I don't think I could disagree with your conclusion any more than I do. If a man is 70, comes from a non-PC family, and has/had family members living into their upper 80s or even 90s, then if they were dx with PC, there are still treatments for dealing with it appropriate for their age, and might assure them they could live out their normal life time.

"Younger than that, the studies don't really prove that much benefit" - how could you draw that conclusion. For most men, detection is what leads to treatment which leads to saving their lives. If they weren't screened, they wouldn't know and wouldn't be treated, and pc cases would advance, and men would die.

Then other myth is that PC is slow-growing. That is not always true. We have a large segment here just in our small world at HW that are Gleason 7 and above, including a fair number of Gleason 8 higher cases. Left untreated, these men would very well die of PC.

Then you end by saying, paraphrase, that even if you have surgery or radiation, you may still die. So which way is it?

You didnt post your stats this time, so I can't remember your particulars, to see if screening, dx, and treatments have helped you with ayour PC journey and what your own prognosis is like.

This is why I don't like all the analysis of well meaning studies, that the average person can't prove or dis-prove the numbers. Its easy to talk about the meaning and value when its just numbers on a piece of paper. I put PC not at the report level, or nanograms, but at the person level, the human level, one patient at the time, and the value of his life as an individual trying to survive this thing called PC.

No disrepect to your post in any personal way.

David in SC


Age: 57, 56 dx, PSA: 7/07 5.8, 7/08 12.3, 9/08 14.5, 10/08 16.3
3rd Biopsy: 9/08 - 7/7 Positive, 40-90% Cancer, Gleason 4+3
Open RP: 11/08, Rht nerves saved, 4 days in hospt, on catheters for 63 days, 5th one out 1/09
Path Rpt: Gleason 3+4, pT2c, 42g, 20% cancer, 1 pos margin
Incontinence:  1 Month     ED:  Non issue at any point post surgery, no problem post SRT
Post Surgery  PSA: 2/09 .05,5/09 .1, 6/09 .11. 8/09 .16
Post SRT PSA: 1/10 .12, 4/8 .04, next one:  July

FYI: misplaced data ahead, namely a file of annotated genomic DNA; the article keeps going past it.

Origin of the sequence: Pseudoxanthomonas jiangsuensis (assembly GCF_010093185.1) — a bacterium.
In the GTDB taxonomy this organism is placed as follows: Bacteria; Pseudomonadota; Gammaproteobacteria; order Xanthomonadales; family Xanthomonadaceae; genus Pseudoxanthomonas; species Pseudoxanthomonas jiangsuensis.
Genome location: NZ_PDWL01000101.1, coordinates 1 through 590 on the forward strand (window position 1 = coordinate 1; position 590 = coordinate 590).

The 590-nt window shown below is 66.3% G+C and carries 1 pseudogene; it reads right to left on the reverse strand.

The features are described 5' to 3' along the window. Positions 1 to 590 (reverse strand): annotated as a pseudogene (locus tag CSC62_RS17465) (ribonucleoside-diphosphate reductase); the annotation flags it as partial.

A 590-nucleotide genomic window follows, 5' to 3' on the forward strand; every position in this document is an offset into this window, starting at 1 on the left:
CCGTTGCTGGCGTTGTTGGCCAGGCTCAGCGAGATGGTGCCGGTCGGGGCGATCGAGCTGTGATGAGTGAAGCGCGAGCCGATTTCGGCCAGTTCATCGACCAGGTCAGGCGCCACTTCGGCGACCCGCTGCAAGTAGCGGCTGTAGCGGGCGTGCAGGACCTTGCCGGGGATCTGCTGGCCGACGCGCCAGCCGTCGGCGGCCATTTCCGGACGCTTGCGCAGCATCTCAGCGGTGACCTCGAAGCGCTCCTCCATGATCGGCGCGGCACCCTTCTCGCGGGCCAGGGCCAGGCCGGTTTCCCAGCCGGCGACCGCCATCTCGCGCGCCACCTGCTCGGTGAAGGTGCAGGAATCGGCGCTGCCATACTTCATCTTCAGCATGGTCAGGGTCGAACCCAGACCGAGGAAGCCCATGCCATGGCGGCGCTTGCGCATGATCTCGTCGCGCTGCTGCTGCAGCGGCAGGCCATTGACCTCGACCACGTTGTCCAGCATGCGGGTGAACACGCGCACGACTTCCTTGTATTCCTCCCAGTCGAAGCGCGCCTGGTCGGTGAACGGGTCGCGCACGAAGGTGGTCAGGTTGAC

Latest:  7/9 cath #6 - 41 days, 8/9 2nd corr surgery, 8/9 cath #7 out 38 days, mapped  9/9, 10/1 - 3rd corr. surgery - SP cath, 10/5 - 11/27 IMRT SRT 39 sess/72 gys ,cath #8 33 days, Cath #9 35 days, Cath #10 43 days, 1/19 - Corr Surgery #4,  Caths #11 and #12 ,Cath #11 - 21 days,  Cath #12 - 41 days, 3/2- Corr Surgery #5, Cath #13 - 4 days, Cath #14- 27 days, Cath #15 - 26 days, Cath #16 - 31 days, 5/24 put in Cath #17

Post Edited (Purgatory) : 7/2/2010 7:41:59 AM (GMT-6)


Tony Crispino
Veteran Member


Date Joined Dec 2006
Total Posts : 8128
   Posted 7/6/2010 11:57 AM (GMT -6)   
Hi guys,
I have been out of town since posting this and I had a terrible time reading the responses.

First, screening saves lives. This is an indisputable fact. This is the reason I advocate screening and better education for men who may have discovered their cancers. The study that John T mentions is not an apples to apples comparison establishing anything about screening. The fact is that the death rate in the US has declined, the total number of deaths attributed to prostate cancer has declined, and people are living longer with prostate cancer because of early detection.

If you don't like screening then so be it. I find it hard to believe that those who are at this website would agree with that position. Just be happy you were screened.

David, I agree with that sentence by postop. But back to what I just said. You might not be "saved" by treating your prostate cancer. But you might be killed sooner by not treating it.

I applaud the Swedes in this study, and you will see more data to suggest this is accurate information. And in my opinion, it is an ignorant position to suggest that screening does not impact the number of deaths attributed to prostate cancer. And it is also an ignorant position to suggest that treatment for prostate cancer isn't absolute necessary to most men diagnosed with the disease...

Tony
Disease:
Advanced Prostate Cancer at age 44 (I am 47 now)
pT3b,N0,Mx (original PSA was 19.8) EPE, PM, SVI. Gleason 4+3=7

Treatments:
LARP ~ 2/17/2007 at the City of Hope near Los Angeles.
Adjuvant Radiation Therapy ~ IMRT Completed 8/07
Adjuvant Hormone Therapy ~ 28 months on Casodex and Lupron.

Status:
"I beat up this disease and took its lunch money! I am in remission."
I am currently not being treated, but I do have regular oncology visits.
I am the president of an UsTOO chapter in Las Vegas

Blog : www.caringbridge.org/visit/tonycrispino